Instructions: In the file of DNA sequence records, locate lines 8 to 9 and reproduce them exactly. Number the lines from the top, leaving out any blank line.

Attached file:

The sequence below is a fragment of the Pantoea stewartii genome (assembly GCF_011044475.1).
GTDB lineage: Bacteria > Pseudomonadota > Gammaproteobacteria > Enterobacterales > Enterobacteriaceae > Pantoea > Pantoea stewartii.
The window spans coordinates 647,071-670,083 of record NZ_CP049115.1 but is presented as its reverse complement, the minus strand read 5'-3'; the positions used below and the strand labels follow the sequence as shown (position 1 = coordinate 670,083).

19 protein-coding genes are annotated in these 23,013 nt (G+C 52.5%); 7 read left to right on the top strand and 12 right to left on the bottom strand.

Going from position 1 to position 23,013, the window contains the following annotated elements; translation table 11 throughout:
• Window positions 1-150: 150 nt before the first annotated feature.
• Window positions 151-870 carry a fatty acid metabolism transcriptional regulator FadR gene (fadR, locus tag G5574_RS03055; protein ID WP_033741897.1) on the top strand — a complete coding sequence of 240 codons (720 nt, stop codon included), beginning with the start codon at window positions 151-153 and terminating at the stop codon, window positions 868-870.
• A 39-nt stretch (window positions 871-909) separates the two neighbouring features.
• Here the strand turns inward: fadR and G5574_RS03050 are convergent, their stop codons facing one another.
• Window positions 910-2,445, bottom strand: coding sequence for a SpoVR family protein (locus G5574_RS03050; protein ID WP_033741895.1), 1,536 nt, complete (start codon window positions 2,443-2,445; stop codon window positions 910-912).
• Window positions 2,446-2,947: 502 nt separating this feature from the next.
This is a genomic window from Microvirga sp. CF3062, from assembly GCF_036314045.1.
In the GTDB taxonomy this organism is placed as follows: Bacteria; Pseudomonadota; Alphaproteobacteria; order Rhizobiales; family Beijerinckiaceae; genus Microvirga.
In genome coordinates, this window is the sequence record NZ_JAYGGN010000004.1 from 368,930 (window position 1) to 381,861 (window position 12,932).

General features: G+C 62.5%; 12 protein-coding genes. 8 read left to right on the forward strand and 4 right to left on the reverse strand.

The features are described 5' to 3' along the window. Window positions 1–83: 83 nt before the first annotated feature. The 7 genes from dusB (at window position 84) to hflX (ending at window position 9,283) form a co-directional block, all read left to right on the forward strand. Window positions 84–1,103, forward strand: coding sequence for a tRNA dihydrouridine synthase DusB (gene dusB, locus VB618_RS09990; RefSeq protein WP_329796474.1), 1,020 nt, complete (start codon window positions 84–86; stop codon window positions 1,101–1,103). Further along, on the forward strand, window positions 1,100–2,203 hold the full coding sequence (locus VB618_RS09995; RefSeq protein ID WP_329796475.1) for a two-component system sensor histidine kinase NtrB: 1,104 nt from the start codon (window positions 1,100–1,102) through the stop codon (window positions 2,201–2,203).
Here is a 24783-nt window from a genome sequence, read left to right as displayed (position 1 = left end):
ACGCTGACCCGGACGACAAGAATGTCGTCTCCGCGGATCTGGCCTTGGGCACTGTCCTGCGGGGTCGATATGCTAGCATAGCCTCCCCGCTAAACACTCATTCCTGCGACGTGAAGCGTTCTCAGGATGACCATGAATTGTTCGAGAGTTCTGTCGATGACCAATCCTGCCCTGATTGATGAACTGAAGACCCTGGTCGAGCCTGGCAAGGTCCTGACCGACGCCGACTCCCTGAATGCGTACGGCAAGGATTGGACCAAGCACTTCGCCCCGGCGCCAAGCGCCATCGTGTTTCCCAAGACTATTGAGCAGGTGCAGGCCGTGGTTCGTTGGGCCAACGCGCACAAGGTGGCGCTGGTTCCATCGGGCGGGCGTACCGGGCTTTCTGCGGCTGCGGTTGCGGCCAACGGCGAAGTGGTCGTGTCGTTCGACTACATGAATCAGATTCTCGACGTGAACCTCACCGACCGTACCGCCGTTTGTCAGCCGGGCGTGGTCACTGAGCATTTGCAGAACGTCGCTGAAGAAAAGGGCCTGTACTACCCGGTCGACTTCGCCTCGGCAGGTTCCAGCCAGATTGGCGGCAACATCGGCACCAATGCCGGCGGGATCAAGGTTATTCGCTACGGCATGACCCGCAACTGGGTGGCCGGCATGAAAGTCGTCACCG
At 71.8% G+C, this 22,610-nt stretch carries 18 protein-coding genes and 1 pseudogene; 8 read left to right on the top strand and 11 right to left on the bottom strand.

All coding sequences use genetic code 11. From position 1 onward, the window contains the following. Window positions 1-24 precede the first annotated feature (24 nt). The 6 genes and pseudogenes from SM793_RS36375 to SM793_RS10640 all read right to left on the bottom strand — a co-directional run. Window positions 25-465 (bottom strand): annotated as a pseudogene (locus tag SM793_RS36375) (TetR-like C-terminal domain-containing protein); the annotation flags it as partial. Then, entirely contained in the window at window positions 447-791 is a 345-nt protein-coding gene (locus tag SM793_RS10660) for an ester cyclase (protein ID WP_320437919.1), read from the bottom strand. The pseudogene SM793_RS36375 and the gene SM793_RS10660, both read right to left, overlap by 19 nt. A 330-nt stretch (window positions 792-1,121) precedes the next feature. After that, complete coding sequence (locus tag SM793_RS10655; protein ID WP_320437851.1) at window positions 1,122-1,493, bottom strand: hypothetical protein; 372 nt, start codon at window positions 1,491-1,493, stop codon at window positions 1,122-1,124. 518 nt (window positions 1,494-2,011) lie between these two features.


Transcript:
• A 39-nt stretch (window positions 871-909) separates the two neighbouring features.
• Here the strand turns inward: fadR and G5574_RS03050 are convergent, their stop codons facing one another.